An Introduction to Serverless Architecture
How and why real teams are going serverless
One of the benefits of working on Snap CI is that it’s a product that attracts some very interesting teams. They are clued into Continuous Delivery, tooling, automation and — being teams that use GitHub and deploy their code to cloud-based services such as Heroku — they also tend to be highly comfortable with the idea of writing code and running a service without owning servers. So I suppose it was inevitable that we would find among them some of the first people to deeply investigate serverless architecture and do really cutting edge work in this space. In a series of blog posts, we will explore our users’ journeys to serverless architecture and annotate the problems and solutions they found along the way.
But wait. What is this “serverless architecture”?
Before we move into the series, it would be wise to take a moment to explore what exactly serverless architecture means. We could choose to see it as yet another step in the virtualization journey. The way I see it (and this is only slightly contrived ;)) is that this journey begins with teams and organizations deploying long-lived applications running on physical servers owned in data centers. Virtualized infrastructure services make it possible to own shorter term reservations for virtual servers in the cloud. One step further, and with PaaS providers you can own shorter lived applications on a virtualized execution platform. The ultimate reduction in this ownership model is when you own nothing except for an ephemeral unit of computation that blips into existence to run a single request to an API endpoint and then dies away. An example of such a component is Amazon’s Lambda.
Using virtualized infrastructure services and PaaS providers makes us rethink how we design our applications. Similarly, this ephemeral per-request model where you weave your application out of a myriad of cloud-based services requires thinking differently about the design, testing and deployment of applications. The tradeoffs involved are different. This approach to application design and the tradeoffs involved, then, constitute serverless architecture.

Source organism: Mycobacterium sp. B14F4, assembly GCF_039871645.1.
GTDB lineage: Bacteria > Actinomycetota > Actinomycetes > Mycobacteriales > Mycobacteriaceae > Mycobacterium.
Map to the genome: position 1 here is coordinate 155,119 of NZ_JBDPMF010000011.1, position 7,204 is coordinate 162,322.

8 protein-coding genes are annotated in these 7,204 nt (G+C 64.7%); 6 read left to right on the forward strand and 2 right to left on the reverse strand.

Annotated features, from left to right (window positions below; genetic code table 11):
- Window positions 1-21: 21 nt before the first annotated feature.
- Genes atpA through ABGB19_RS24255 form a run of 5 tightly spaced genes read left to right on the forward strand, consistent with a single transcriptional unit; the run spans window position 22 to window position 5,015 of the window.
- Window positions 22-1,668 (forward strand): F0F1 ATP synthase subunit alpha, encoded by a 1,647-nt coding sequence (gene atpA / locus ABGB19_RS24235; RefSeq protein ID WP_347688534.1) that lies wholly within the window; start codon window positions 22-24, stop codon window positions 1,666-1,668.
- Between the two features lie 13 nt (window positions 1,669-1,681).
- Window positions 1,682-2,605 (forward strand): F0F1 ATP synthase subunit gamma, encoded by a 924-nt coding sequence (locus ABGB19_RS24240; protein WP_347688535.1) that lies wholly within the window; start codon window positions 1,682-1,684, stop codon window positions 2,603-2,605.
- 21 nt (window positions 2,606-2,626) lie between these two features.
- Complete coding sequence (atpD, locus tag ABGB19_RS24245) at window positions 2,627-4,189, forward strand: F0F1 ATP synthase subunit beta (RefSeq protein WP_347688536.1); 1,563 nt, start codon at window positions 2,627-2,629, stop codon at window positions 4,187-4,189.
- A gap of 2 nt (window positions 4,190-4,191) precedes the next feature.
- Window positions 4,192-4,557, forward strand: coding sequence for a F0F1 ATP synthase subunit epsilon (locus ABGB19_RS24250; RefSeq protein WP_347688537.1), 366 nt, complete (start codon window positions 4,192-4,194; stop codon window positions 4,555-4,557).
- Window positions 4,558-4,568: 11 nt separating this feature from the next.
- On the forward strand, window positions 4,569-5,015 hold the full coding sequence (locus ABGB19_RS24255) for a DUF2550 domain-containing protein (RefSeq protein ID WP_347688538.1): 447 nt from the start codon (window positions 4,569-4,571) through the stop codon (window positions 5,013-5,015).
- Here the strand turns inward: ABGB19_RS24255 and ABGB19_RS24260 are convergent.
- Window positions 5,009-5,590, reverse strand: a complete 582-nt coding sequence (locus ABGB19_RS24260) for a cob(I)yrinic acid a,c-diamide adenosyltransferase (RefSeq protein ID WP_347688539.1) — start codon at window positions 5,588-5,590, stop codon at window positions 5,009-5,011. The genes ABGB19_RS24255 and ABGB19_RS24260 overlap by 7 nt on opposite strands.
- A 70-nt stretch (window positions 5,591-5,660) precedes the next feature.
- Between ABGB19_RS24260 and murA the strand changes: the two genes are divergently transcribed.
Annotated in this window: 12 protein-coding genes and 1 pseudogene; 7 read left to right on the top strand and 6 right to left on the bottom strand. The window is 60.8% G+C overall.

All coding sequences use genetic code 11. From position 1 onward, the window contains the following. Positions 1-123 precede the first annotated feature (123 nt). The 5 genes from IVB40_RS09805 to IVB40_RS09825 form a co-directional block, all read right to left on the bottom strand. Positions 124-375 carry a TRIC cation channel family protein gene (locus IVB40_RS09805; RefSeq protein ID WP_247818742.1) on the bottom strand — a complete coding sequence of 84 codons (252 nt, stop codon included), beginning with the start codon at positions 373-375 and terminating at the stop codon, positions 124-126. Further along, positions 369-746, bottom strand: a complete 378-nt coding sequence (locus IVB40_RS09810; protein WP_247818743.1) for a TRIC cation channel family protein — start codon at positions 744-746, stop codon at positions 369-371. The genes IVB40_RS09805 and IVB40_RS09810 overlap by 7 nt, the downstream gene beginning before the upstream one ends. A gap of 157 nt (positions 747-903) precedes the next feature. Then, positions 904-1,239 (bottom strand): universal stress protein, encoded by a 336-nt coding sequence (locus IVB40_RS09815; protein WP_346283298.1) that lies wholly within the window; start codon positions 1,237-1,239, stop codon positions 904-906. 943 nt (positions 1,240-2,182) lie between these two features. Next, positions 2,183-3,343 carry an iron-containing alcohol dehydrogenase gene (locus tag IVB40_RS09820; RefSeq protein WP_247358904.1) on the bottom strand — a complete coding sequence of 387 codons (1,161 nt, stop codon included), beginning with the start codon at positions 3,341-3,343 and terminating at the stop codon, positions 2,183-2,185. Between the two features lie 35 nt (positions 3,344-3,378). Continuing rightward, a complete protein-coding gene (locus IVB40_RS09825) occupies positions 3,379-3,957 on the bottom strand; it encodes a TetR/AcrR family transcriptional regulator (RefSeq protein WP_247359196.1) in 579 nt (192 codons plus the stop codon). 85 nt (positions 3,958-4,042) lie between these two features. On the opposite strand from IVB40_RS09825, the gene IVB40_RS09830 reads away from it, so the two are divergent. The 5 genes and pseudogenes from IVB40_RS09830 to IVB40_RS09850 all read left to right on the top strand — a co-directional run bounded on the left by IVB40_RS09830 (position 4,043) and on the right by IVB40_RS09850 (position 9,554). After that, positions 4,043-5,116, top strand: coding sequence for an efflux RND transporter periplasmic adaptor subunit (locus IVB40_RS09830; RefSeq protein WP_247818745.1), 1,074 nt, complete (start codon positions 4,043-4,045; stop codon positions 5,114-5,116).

As with any new approach to application design, serverless architecture isn’t a free lunch. That said, its promise is immense. When applications are woven together from cloud-based services, a whole slew of cross-functional considerations such as scalability, monitoring, caching, security patching, etc, cease to be the problems of the individual teams as they now fall under the purview of the individual service providers. Operating costs are anecdotally lower. However, a whole other slew of other concerns such as testing, tracing execution flow, data consistency and deployment options appear to be more difficult.
How, then, do teams handle these concerns?
How our users approach serverless architecture
We hope that in following companion pieces — in which we talk to these teams about their drivers for trying out this approach — the benefits, pitfalls and puzzles of serverless architecture become more apparent. It was illuminating for us to hear our users talk about their specific systems and we hope you find them similarly useful.
A small note of caution
While a lot of the teams we spoke to use AWS extensively, there is nothing about serverless architecture that implies an exclusive use of AWS services such as the API Gateway or Lambda. The ephemeral nature of compute resources, the lack of long-lived processes and machines, and the style of weaving together applications from various backend services are more generally applicable and not restricted to just one vendor or provider.